‘An example of colonisation of minds, ideas — South Asia’

The coloniser may be expelled but traces of colonisation remain: Kloeble at KLF session

Omar Qureshi March 28, 2021


Colonisation is often reduced to the occupation of land, the killing and enslavement of people, but South Asia stands as a prime example that the coloniser also colonises the minds and ideas of people.

This region is a depiction of how deep-rooted colonisation can actually be.

These views were expressed by German novelist, playwright and scriptwriter, Christopher Kloeble, on Saturday, during a session titled ‘South Asia and Europe: Connecting the Cultures’ at the 12th Karachi Literature Festival.

“Colonisation doesn’t have to come with atrocities,” he said, adding that even after a country attained freedom, the traces of colonisation remained starkly visible for a long time, making it extremely difficult for a nation to escape the colonial past.

Kloeble then discussed information collection and exchange during colonisation. Speaking in the context of South Asia, he explained that people from scientific backgrounds and professions visited the region to gather information about weather, the region’s terrain, people’s likes and dislikes, agriculture, human behaviour and other subjects.

They conveyed it back to the East India Company, which funded the excursions, said Kloeble, adding that “After gaining all the [needed] information, it became easier for the [colonist] to conquer the world.” “Therefore, scientists were also part of the problem as they worked to facilitate colonisation,” he concluded.

Kloeble also spoke about his writings on India and said he did not see too many similarities between South Asia and Germany, as the former was ruled by the British and not many Germans resided in the subcontinent under the British regime.

“This is why many Germans still don’t know much about South Asia,” he added.

However, Kloeble visited India many times and that, he said, helped inform his characters and include other details of the subcontinent and local trivia in his works. Had it not been for his visits, he told the audience, he would have failed to realise the significance of the details he noted during his frequent trips to the country and included in his works.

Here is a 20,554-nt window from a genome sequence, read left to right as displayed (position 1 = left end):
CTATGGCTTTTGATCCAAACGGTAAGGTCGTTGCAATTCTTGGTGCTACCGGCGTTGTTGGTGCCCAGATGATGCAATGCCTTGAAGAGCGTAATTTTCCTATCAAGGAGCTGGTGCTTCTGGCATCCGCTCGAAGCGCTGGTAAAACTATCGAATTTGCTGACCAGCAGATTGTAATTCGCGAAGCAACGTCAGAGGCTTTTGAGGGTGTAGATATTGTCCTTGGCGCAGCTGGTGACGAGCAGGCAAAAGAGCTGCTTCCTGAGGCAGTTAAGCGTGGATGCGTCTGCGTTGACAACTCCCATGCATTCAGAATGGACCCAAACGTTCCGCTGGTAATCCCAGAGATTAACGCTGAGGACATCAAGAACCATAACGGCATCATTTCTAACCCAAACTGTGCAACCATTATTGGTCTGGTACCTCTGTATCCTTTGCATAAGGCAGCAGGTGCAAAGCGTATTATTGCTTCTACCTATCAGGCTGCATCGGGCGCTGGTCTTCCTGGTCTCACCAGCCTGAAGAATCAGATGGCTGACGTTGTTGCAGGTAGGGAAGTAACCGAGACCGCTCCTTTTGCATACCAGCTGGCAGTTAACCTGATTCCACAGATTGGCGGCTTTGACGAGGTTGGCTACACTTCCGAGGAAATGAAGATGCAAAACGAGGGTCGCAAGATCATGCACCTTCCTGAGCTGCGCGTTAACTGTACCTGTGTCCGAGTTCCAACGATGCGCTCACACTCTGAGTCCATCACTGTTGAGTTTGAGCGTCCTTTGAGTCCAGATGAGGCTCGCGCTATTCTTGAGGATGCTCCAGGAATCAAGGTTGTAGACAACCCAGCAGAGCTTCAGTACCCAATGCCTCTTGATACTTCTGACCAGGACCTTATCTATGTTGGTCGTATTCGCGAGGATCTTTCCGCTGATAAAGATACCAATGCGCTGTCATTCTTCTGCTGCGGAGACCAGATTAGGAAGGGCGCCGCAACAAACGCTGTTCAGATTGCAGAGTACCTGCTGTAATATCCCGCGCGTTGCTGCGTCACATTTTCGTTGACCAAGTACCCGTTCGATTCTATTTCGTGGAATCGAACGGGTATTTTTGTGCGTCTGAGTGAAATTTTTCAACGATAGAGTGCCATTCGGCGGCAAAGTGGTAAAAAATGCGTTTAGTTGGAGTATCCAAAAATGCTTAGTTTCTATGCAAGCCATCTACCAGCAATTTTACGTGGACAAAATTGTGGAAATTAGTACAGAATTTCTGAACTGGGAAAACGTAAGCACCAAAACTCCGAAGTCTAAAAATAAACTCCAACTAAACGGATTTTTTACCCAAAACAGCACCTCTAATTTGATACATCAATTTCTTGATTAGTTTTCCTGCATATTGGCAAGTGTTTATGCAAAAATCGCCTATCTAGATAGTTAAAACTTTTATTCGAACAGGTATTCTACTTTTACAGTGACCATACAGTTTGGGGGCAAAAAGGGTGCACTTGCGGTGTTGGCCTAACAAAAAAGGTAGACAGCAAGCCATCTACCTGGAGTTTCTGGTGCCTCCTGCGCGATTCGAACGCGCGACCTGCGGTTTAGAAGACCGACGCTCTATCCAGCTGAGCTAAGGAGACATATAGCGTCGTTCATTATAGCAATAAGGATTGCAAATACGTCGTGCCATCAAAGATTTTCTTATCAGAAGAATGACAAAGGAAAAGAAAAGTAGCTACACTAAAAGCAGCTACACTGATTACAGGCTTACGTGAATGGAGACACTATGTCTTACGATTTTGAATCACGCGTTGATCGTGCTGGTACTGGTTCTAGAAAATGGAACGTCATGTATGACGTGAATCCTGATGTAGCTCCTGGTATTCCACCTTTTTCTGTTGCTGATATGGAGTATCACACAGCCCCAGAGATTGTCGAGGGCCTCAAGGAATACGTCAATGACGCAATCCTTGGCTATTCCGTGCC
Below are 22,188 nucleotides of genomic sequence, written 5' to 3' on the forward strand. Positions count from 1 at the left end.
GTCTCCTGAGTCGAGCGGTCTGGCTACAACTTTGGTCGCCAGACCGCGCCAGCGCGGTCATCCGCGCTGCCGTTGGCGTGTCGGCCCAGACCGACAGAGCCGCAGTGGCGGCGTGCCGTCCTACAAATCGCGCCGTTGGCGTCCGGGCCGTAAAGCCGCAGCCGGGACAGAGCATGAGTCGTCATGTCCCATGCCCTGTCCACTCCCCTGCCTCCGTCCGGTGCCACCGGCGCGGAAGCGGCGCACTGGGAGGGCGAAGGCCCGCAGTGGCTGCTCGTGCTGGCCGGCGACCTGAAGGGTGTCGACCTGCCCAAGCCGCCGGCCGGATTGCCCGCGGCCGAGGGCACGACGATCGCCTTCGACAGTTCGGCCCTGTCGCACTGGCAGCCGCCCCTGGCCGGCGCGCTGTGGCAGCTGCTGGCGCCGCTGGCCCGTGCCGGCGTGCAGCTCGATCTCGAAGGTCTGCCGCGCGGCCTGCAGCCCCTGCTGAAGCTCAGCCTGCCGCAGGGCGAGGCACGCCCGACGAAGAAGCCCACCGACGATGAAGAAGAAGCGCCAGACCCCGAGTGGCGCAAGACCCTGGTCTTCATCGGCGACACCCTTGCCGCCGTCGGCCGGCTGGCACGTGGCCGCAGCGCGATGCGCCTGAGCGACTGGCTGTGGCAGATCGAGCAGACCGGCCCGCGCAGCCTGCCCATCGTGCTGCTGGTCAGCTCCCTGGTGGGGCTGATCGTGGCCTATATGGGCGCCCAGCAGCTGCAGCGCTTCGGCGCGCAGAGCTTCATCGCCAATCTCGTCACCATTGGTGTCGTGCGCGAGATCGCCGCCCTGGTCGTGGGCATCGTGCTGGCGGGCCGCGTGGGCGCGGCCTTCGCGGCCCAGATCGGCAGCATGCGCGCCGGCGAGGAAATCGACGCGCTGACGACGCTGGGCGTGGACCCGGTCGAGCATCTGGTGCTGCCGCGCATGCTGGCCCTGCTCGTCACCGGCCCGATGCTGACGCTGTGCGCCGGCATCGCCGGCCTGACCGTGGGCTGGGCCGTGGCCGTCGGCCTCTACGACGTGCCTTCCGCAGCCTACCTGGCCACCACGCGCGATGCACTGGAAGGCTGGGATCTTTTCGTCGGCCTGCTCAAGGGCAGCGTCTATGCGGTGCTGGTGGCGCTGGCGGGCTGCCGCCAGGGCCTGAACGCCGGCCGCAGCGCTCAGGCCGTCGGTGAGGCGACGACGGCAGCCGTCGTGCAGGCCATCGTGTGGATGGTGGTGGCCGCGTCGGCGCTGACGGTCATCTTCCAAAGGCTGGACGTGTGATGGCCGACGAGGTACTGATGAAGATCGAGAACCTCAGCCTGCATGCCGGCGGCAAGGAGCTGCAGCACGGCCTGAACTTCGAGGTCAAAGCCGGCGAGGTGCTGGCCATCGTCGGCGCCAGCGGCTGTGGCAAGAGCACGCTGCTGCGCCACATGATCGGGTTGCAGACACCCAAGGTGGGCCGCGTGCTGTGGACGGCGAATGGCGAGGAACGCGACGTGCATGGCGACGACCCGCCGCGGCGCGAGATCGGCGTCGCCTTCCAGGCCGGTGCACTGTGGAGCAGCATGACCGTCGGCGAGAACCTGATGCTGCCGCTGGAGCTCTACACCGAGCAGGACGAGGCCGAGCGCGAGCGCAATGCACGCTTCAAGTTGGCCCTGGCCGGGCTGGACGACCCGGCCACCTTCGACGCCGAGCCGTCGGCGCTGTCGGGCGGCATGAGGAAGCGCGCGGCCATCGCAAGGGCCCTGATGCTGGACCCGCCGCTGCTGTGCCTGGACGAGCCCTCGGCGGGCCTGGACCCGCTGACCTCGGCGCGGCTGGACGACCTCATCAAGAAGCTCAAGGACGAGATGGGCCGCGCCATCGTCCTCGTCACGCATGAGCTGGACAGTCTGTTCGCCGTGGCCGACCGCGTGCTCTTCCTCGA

Besides, it was the perusal of books and documents on 19th century India, written by explorers, that helped him understand the behaviour of the people at the time, said Kloeble. “I was able to link the behaviour of people to them not establishing colleges for women, fearing that empowering women would lead to society’s downfall, which was helpful for me,” he said.

The playwright further stated the protest following the Delhi rape case in 2012 deepened his understanding of women being suppressed in South Asia. “We have a female chancellor in Germany, but India had a female prime minister much earlier than that. Despite that, if you are a woman in South Asia, even one from a rich family, you are at a disadvantage,” he observed.

“People think a woman’s role is limited to looking after kids and does not include going out for work.” Yet, it is problematic if people in Germany and other developed countries talk negatively about India, he said, explaining that the critique on the ground of India being “dirty” or still in the grips of a caste system implied a sense of superiority among developed nations.

Kloeble then discussed the act of translating literature and other texts and elaborated on what may be lost - or gained - in the process of translation.

Every time a person translates a work, they rewrite it in some way, he said. “Translators are writers and the tone of a book changes when it is translated,” the playwright opined.

Elaborating on this view, he said, “Sometimes, people tend to connect a book with [certain] themes other than what was originally intended because that specific aspect is of importance in their country"


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